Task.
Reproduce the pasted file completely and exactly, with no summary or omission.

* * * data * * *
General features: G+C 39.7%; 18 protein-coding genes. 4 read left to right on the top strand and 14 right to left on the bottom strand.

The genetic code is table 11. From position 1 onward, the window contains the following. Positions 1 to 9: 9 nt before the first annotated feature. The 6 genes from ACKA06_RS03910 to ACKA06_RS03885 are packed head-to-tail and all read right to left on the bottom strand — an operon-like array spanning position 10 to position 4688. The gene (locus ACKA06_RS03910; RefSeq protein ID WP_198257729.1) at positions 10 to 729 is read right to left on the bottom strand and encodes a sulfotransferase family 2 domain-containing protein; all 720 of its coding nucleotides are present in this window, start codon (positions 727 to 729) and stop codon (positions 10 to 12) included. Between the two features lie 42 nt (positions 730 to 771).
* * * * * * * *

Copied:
General features: G+C 39.7%; 18 protein-coding genes. 4 read left to right on the top strand and 14 right to left on the bottom strand.

The genetic code is table 11. From position 1 onward, the window contains the following. Positions 1 to 9: 9 nt before the first annotated feature. The 6 genes from ACKA06_RS03910 to ACKA06_RS03885 are packed head-to-tail and all read right to left on the bottom strand — an operon-like array spanning position 10 to position 4688. The gene (locus ACKA06_RS03910; RefSeq protein ID WP_198257729.1) at positions 10 to 729 is read right to left on the bottom strand and encodes a sulfotransferase family 2 domain-containing protein; all 720 of its coding nucleotides are present in this window, start codon (positions 727 to 729) and stop codon (positions 10 to 12) included. Between the two features lie 42 nt (positions 730 to 771).